The unique aspects of sponsorship systems in the Middle East, commonly known as kafala, result in a delegation of responsibility by the State to the private employer to oversee both a migrant worker’s immigration and employment status. This is inherently problematic as it creates an imbalance between the rights and abilities of workers and employers to terminate an employment relationship, and be mobile on the labour market in the respective country. This paper argues that reforming the sponsorship systems in a way which disassociates a worker’s immigration status from their employer’s control, and enables a migrant worker to resign or terminate his/ her employment contract by giving reasonable notice and without losing valid immigration status, can have significant economic, social and administrative benefits. Furthermore it may contribute to progress towards nationalization programmes, the smooth functioning of the labour market, and adherence to the rule of law.

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National Hotline 2018 South Carolina State Report
Graphics & InfographicsPublications

The data in this report represents signals and cases from January 1, 2018 through December 31, 2018 and is accurate as of July 25, 2019. Cases of trafficking may be ongoing or new information may revealed to the National Hotline over time. Consequen...Read More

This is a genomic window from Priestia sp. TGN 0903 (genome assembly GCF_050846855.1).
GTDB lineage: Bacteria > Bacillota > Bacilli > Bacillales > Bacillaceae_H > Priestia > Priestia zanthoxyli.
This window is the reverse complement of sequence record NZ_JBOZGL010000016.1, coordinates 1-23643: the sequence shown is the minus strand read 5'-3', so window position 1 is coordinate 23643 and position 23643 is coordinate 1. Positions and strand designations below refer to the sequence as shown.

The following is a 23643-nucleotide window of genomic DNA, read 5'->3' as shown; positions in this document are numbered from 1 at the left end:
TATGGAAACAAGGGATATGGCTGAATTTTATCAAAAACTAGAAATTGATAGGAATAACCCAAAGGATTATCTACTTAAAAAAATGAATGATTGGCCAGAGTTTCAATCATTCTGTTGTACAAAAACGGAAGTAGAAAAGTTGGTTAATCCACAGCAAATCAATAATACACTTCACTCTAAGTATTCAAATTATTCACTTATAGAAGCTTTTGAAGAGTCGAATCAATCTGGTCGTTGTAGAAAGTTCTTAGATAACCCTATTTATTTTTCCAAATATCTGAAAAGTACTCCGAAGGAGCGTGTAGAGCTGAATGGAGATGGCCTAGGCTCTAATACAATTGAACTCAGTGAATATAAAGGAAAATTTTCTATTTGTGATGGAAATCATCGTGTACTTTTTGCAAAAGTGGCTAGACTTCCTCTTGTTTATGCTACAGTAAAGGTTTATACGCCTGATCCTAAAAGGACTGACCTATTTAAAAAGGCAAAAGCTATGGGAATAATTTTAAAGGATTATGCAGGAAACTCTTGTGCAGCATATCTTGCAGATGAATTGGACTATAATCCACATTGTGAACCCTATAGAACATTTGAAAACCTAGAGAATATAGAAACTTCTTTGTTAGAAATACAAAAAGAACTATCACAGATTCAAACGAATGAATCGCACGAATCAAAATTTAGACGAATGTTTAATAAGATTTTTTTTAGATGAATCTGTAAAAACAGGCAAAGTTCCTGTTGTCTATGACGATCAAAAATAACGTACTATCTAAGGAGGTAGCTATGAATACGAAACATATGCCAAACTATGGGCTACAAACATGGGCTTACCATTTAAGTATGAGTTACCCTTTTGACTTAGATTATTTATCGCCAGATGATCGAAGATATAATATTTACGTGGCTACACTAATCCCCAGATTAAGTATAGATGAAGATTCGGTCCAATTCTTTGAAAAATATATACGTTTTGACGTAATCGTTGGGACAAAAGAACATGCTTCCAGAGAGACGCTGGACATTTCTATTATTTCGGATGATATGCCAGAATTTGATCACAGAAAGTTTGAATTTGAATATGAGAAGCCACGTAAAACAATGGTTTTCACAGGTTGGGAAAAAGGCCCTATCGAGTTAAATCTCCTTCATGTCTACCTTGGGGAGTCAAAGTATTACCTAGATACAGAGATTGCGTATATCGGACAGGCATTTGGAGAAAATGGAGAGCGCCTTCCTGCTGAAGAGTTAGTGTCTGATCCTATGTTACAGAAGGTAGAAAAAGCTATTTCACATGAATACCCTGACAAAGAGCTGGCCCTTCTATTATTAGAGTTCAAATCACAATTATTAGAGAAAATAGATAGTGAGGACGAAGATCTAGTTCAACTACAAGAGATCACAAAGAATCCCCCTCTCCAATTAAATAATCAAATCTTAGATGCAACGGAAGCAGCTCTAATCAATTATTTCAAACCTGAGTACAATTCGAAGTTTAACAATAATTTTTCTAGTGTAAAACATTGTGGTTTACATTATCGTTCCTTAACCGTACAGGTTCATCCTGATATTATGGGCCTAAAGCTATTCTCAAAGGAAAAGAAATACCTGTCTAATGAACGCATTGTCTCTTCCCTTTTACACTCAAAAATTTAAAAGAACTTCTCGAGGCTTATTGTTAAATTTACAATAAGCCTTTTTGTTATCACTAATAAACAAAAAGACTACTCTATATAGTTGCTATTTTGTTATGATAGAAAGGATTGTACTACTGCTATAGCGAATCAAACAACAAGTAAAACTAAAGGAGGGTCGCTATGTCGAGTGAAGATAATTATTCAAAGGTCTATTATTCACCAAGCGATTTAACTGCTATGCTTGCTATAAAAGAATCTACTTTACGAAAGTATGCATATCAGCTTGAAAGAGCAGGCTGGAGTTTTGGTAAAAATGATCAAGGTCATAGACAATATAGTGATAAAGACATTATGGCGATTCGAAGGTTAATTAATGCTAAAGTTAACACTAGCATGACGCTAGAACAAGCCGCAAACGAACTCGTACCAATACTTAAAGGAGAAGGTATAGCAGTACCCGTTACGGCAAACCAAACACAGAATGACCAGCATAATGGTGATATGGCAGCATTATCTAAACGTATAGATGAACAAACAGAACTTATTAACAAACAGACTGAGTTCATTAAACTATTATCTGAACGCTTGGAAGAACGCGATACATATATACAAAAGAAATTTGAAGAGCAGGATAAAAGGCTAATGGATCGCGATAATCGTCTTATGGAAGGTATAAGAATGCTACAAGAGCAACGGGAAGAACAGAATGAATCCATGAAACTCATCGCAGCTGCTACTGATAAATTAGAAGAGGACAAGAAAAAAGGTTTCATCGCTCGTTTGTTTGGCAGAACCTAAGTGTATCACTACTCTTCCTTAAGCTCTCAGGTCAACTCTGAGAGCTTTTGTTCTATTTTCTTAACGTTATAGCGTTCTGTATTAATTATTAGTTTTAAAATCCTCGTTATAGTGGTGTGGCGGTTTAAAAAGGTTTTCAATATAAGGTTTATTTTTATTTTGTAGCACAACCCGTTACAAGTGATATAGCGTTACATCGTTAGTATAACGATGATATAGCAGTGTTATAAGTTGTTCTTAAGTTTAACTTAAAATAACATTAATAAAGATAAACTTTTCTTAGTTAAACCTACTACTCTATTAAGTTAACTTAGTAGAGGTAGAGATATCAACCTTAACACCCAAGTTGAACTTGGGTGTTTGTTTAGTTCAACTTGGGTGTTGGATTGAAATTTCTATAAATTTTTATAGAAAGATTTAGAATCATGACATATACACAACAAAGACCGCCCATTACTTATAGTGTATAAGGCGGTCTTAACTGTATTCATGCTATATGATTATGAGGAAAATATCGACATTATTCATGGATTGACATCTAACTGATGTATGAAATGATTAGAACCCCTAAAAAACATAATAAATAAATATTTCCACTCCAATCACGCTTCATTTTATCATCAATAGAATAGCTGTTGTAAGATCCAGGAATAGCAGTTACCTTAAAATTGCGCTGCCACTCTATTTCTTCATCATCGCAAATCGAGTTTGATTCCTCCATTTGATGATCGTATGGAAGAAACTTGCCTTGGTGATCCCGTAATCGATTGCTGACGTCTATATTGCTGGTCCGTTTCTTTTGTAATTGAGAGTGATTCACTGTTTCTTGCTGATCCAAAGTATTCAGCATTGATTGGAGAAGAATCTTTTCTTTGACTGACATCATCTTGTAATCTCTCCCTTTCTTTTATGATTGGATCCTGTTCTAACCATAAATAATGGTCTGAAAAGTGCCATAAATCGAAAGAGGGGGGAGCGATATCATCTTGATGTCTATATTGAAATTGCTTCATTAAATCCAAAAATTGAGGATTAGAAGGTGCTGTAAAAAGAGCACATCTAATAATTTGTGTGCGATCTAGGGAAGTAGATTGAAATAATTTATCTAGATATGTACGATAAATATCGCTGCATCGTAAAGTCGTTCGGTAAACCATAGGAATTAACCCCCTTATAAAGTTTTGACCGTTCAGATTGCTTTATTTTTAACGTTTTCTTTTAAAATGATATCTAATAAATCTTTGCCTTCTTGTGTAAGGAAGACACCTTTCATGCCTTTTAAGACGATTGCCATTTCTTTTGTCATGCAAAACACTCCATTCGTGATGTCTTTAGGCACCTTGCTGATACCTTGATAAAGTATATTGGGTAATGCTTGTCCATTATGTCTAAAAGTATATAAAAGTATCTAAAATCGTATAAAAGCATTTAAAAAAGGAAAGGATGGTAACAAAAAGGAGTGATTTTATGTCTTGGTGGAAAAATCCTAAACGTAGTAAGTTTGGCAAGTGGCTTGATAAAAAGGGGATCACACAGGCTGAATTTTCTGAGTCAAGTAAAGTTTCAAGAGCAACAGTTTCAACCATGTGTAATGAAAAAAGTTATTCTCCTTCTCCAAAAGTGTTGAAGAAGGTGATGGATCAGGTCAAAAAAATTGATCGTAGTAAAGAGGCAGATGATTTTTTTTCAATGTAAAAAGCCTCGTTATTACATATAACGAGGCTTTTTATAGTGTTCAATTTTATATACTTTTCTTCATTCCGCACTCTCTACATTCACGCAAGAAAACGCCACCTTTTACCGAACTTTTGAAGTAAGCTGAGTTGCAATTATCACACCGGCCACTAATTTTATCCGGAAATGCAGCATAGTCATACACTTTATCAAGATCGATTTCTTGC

Modern Slavery Act 2015 – Impact on Supply Chains and the role of Procurement and Actions Required to Support the Organisation (CIPS)
Publications

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National Hotline 2019 Illinois State Report
Graphics & InfographicsPublications

The data in this report represents signals and cases from January 1, 2019 through December 31, 2019 and is accurate as of July 30, 2020. Cases of trafficking may be ongoing or new information may revealed to the National Hotline over time. Consequen...Read More

Dispatched: Mapping overseas forced labour in North Korea’s proliferation finance system
Publications

By C4ADS Executive Summary North Korean overseas forced labour is both a proliferation finance and a human rights issue. The Kim regime sends citizens to work abroad under heavy surveillance, confiscates their wages, and uses the funds to support a ...Read More

TAGS: Asia